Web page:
The World Health Organisation (WHO) on Thursday issued its first ever emergency validation, this for the Pfizer-BioNTech coronavirus vaccine, making it the first vaccine to receive the agency's emergency approval since the beginning of the pandemic.
“This is a very positive step towards ensuring global access to COVID-19 vaccines. But I want to emphasize the need for an even greater global effort to achieve enough vaccine supply to meet the needs of priority populations everywhere,” said Dr Mariângela Simão, WHO Assistant-Director General for Access to Medicines and Health Products. “WHO and our partners are working night and day to evaluate other vaccines that have reached safety and efficacy standards. We encourage even more developers to come forward for review and assessment. It’s vitally important that we secure the critical supply needed to serve all countries around the world and stem the pandemic.”
The Pfizer/BioNTech #COVID19 vaccine today became the first vaccine to receive WHO validation for emergency use since the outbreak began.— World Health Organization (WHO) (@WHO) December 31, 2020
Equitable global access to vaccines is crucial to combat the pandemic.
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According to WHO, the vaccine met its 'must-have' criteria for safety and efficacy, while the potential risks of using the new drug compound to address COVID-19 are offset by the benefits.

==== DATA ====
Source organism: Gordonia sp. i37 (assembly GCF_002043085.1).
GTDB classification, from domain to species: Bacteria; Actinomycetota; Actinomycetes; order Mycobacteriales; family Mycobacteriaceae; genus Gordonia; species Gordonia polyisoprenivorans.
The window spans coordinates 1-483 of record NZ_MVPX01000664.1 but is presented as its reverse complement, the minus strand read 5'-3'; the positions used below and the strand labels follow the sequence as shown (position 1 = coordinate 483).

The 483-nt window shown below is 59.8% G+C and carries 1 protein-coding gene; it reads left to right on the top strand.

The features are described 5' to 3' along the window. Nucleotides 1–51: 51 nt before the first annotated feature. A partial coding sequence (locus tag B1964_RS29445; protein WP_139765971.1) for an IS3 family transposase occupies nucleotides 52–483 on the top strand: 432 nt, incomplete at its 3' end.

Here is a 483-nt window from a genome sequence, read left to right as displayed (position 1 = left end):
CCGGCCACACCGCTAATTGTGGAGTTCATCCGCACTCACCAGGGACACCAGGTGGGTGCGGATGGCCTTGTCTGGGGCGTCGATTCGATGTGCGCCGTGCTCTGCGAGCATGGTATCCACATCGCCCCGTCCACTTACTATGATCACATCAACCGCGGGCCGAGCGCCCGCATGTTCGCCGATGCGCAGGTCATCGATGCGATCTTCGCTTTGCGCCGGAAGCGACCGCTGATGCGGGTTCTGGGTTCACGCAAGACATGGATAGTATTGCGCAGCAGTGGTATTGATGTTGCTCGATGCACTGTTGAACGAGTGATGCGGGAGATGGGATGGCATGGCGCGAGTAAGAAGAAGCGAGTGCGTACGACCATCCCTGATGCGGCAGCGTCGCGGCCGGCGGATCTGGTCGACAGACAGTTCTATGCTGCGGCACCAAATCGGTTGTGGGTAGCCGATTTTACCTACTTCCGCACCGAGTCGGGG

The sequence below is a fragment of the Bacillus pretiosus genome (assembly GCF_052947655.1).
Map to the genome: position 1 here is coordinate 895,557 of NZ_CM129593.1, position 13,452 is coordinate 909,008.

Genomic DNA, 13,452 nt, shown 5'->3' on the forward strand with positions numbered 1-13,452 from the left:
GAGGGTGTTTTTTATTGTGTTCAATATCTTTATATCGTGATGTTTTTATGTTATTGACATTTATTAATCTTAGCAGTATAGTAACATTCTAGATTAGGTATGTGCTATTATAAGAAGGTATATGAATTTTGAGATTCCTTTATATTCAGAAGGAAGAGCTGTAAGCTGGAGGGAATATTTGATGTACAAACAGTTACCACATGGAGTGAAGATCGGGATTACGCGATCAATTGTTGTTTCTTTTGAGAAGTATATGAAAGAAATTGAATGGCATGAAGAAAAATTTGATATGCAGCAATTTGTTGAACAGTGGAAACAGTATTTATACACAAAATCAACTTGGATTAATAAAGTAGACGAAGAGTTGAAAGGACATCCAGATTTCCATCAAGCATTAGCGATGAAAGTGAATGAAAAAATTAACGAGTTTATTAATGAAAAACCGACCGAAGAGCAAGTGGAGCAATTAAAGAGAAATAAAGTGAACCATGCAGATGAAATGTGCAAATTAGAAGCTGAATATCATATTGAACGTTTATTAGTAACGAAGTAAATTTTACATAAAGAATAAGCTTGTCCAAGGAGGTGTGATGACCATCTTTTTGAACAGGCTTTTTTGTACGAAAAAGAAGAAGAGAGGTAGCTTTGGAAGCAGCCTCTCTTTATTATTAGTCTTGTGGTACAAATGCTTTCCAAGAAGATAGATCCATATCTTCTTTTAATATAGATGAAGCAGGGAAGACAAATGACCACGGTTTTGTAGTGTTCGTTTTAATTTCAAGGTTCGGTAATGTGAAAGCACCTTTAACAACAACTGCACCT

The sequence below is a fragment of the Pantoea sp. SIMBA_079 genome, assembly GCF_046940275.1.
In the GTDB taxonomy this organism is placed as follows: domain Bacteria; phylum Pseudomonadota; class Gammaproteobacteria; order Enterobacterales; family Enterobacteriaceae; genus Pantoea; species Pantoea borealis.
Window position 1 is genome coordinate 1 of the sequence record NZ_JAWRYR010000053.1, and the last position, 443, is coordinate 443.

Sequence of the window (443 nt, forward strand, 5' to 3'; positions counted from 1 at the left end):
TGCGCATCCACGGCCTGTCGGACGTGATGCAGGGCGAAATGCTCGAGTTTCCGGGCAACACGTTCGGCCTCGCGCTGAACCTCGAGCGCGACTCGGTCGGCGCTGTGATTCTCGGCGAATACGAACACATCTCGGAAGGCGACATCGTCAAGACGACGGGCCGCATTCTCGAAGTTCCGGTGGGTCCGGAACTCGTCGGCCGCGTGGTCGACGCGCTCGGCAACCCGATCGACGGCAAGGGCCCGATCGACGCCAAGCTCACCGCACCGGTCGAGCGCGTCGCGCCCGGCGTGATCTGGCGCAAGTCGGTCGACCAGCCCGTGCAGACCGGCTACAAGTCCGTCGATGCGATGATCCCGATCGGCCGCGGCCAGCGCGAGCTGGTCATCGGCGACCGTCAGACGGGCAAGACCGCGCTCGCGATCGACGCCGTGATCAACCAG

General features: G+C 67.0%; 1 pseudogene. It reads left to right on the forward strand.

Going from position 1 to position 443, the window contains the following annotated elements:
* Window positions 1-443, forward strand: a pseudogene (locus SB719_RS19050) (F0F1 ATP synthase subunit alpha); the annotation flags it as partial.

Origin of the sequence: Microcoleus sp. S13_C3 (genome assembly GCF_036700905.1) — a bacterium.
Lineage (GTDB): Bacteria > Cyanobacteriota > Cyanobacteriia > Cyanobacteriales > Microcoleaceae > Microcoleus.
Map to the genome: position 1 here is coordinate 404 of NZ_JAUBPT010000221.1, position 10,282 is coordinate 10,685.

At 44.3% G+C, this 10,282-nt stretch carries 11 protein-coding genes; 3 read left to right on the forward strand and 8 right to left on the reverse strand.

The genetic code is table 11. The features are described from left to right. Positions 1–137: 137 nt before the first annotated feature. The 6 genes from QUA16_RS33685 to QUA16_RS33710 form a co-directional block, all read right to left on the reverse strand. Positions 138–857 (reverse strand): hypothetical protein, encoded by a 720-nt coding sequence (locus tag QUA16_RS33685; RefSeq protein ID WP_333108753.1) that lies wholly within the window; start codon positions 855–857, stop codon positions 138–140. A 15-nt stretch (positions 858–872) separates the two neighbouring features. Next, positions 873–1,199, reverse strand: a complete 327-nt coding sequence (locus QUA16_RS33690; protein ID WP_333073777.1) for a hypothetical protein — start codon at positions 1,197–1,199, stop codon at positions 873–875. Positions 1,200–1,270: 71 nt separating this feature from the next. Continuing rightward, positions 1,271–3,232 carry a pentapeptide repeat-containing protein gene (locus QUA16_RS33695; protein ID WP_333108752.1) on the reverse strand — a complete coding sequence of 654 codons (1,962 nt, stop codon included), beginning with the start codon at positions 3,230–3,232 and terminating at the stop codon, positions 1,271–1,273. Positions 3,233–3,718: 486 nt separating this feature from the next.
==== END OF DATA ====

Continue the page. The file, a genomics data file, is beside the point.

The Pfizer-BioNTech vaccine was also the first to be approved for emergency use in the United States. Shortly after that, an emergency use authorisation was also issued for a Moderna vaccine, prompting many political figures to publicly take the vaccines.
Earlier, the Pfizer-BioNTech vaccine was also approved in the United Kingdom, the European Union, Canada, Israel and other countries.
In Russia, a massive vaccination against the coronavirus has been ongoing, with the use of Sputnik V, the world's first registered COVID-19 vaccine.
As the coronavirus pandemic continues to rage across the globe, the United States remains the nation most affected by the pandemic, registering over 19.8 million cases and at least 344,000 related deaths.
In December, a new variant of COVID, said to be more contagious than other virus strains, was discovered in the United Kingdom. Despite dozens of countries swiftly suspending travel with the UK over concerns about the new variant, it has now been identified in Germany, Canada, Australia, the Netherlands, Canada, the United States and many other countries.